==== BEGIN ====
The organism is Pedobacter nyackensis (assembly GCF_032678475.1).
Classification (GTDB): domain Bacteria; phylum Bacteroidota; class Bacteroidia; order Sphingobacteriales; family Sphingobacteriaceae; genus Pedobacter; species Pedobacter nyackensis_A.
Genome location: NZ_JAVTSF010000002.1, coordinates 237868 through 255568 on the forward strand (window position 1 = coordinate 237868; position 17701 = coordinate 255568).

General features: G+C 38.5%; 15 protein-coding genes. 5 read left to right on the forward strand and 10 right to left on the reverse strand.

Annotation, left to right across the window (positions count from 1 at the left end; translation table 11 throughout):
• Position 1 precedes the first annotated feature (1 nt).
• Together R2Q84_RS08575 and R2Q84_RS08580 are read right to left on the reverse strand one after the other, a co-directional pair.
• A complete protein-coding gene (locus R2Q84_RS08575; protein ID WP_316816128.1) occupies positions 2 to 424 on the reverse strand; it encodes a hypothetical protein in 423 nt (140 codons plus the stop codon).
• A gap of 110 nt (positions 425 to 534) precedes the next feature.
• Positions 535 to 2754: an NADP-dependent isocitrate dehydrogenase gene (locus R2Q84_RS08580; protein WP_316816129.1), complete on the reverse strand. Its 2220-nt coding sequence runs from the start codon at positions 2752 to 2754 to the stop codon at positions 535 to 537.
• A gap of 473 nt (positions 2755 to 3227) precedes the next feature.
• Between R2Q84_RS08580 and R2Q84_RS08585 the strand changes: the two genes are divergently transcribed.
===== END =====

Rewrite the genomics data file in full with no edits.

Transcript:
The organism is Pedobacter nyackensis (assembly GCF_032678475.1).
Classification (GTDB): domain Bacteria; phylum Bacteroidota; class Bacteroidia; order Sphingobacteriales; family Sphingobacteriaceae; genus Pedobacter; species Pedobacter nyackensis_A.
Genome location: NZ_JAVTSF010000002.1, coordinates 237868 through 255568 on the forward strand (window position 1 = coordinate 237868; position 17701 = coordinate 255568).

General features: G+C 38.5%; 15 protein-coding genes. 5 read left to right on the forward strand and 10 right to left on the reverse strand.

Annotation, left to right across the window (positions count from 1 at the left end; translation table 11 throughout):
• Position 1 precedes the first annotated feature (1 nt).
• Together R2Q84_RS08575 and R2Q84_RS08580 are read right to left on the reverse strand one after the other, a co-directional pair.
• A complete protein-coding gene (locus R2Q84_RS08575; protein ID WP_316816128.1) occupies positions 2 to 424 on the reverse strand; it encodes a hypothetical protein in 423 nt (140 codons plus the stop codon).
• A gap of 110 nt (positions 425 to 534) precedes the next feature.
• Positions 535 to 2754: an NADP-dependent isocitrate dehydrogenase gene (locus R2Q84_RS08580; protein WP_316816129.1), complete on the reverse strand. Its 2220-nt coding sequence runs from the start codon at positions 2752 to 2754 to the stop codon at positions 535 to 537.
• A gap of 473 nt (positions 2755 to 3227) precedes the next feature.
• Between R2Q84_RS08580 and R2Q84_RS08585 the strand changes: the two genes are divergently transcribed.